Overall, all panelists and discussants agreed that soil is an important and often undervalued asset. Mr Leu referred to soil, Earth and land as Pachamama (our mother). During the discussions the suggestion was made that soil should not be considered as a natural resource, which implies that it should be used, but rather as natural capital, implying that it should be preserved.
Moving forward, additional work is needed to disseminate scientific information, including traditional knowledge, innovations and practices. A wide variety of technologies exist and a number of initiatives are in place. As emphasized by Dr Luca Montanarella, European Commission-Joint Research Centre, it is important to ensure that existing projects and programs are developed an implemented in synergy with each other and within the range of complementary international policies in place, including the three Rio Conventions.

Dr Sergio Zelaya, Coordinator, Policy for Advocacy on Global Issues, UNCCD chaired the panel discussion on the Economics of Land Degradation.
Mr Blessing Manale, Deputy Director-General, Department of Environmental Affairs, South Africa, focused his presentation on South Africa’s efforts in achieving a green economy through sustainable land management. He said land that is degraded is a loss for social and economic development and for the environment. Sustainable land use and management can foster food security, job creation and improve quality of life and should therefore be the framework for sustainable development and the fight against desertification. 
He said since South Africa became a Party of the UNCCD in 1995, the UNCCD has framed all of South Africa’s interventions on land. For instance, South Africa has successfully implemented a programme on landcare, which includes measures in the fields of encroachment, agriculture, livestock and fostering sustainable land use and management. Landcare means supporting sustainable land use. He said the Land Bank, which has been established in South Africa, needs to focus more on land itself. Currently the bank is mainly seen as an agricultural bank.  Drawing attention to the September 2011 UN General Assembly High Level Meeting on desertification and UNCCD COP10, Mr Manale said he sees some movement in the international community when it comes to land and soil. Therefore, it is even more important that Rio+20 becomes a success for the Rio Conventions and the outcome document takes into account land productivity and soil health as an important issue of sustainable development and the green economy. Target setting and the creation of market mechanisms are important parts of this agreement, which needs to set the framework for sufficient financing, quick money and indicators development in order to allow for land to provide sustainable income.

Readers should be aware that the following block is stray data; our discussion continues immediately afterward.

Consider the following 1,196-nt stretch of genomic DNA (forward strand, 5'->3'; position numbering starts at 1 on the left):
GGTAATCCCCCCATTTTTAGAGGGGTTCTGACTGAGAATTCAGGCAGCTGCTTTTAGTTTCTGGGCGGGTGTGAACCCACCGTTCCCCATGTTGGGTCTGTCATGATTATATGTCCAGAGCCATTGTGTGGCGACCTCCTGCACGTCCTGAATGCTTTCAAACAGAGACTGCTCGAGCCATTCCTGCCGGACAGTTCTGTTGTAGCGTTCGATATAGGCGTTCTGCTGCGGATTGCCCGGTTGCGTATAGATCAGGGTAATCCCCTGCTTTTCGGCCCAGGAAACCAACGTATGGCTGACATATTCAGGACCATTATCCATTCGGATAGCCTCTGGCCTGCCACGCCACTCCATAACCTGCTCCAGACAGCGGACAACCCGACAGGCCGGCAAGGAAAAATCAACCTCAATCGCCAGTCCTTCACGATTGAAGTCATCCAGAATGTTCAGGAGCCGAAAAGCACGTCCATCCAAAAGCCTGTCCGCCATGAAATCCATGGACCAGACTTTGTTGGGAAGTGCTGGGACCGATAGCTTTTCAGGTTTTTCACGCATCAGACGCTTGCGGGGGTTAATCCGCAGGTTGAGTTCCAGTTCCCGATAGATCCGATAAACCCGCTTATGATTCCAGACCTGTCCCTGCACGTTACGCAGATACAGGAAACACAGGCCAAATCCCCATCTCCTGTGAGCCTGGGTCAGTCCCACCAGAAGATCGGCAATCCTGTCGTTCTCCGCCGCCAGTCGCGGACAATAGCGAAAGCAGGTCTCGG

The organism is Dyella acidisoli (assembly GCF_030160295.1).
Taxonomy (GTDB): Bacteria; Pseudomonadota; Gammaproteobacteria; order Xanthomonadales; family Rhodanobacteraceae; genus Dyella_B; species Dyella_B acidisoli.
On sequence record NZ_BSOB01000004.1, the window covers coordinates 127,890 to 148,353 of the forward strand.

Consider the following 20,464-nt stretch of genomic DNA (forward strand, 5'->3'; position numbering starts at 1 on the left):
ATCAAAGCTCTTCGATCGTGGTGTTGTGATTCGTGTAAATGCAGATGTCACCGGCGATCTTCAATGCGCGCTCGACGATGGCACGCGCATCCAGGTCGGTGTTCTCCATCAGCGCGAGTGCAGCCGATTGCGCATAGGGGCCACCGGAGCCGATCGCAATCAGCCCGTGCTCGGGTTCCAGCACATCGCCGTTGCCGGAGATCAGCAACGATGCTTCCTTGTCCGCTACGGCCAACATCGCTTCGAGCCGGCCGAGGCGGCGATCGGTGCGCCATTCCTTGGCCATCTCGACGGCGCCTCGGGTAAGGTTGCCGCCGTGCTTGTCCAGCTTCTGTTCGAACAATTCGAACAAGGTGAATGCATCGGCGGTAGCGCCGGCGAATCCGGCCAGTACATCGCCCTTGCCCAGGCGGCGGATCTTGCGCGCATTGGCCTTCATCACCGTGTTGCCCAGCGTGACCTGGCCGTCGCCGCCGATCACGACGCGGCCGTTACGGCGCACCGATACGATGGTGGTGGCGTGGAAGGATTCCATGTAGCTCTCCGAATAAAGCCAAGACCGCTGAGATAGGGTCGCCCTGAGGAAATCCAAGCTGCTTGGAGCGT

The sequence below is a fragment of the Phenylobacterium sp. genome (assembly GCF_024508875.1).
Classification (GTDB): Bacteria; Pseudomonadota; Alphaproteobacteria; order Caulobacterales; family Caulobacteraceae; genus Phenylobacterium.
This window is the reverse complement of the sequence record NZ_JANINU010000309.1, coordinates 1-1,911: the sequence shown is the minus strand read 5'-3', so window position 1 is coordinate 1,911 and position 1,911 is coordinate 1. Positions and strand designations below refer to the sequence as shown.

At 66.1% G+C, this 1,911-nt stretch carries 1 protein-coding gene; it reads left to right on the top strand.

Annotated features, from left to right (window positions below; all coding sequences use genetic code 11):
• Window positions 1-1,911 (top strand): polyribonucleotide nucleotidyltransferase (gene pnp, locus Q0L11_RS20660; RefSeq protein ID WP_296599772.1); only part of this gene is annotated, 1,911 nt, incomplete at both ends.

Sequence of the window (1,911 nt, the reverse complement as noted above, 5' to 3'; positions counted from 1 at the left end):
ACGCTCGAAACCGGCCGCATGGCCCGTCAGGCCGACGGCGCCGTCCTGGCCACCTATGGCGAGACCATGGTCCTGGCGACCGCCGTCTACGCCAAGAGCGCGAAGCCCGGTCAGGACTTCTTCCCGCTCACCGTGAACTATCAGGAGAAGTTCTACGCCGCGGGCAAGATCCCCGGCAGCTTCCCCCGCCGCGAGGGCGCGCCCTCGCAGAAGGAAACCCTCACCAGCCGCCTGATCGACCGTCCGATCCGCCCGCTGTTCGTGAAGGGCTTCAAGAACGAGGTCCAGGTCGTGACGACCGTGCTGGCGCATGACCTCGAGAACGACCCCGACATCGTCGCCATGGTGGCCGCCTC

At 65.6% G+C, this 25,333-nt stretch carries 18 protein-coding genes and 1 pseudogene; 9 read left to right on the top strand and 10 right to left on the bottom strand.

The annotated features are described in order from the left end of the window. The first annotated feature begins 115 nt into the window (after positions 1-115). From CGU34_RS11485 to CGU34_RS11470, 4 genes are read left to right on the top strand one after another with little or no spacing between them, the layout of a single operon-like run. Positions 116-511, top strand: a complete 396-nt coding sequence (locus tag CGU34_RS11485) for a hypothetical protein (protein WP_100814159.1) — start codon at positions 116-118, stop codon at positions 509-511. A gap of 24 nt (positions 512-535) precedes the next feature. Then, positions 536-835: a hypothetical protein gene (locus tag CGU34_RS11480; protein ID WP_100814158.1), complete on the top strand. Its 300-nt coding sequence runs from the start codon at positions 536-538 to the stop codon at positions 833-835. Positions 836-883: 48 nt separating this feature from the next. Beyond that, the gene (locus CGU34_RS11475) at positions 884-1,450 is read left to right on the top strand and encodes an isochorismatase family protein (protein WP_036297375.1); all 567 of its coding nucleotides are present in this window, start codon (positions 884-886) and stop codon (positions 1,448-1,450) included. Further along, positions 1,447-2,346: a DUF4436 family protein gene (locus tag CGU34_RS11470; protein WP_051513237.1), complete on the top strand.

Mr Ibrahim Thiaw, Director Division of Environmental Policy Implementation at UNEP, introduced the Economics of Land Degradation (ELD) Initiative and started his intervention by admitting that economics do in many cases come with a negative connotation. In general, communities who live in drylands are happy to live there, even though it is not an easy life, for example, due to drought and poverty. However, drylands are productive if managed in a sustainable way, especially if dryland pastoralists adapted integrated ecosystem approaches that take into account the carrying capacity of the land. However, in some cases the use of land in drylands is unsustainable. For instance, intensive farming is not adapted to dryland ecosystems because it uses up the available water resources. The latter case clearly shows the negative aspects of economies and investments. Nevertheless, economics of land degradation in arid areas is an important issue. Among the existing challenges are that land is not valued and wrong investment incentives are degrading land. Many countries invest in irrigated agriculture instead of pastoralism in the drylands. Apart from halting land degradation, it is possible to restore one billion hectare of degraded land around the world and at the same time create jobs, sequester carbon and increase access to water. Land restoration also contributes to climate change adaption. It is important to note that long-term investments are needed, and that national capital and investments in turn need to take into account the ecological capacity of drylands. Opportunities for synergies in funding, e.g. for energy production in drylands (solar) should be looked at more closely. In the operationalization of ELD, he urged taking into consideration initiatives like The Economics of Ecosystems and Biodiversity (TEEB), which has already developed a methodology that can also be used in valuing land.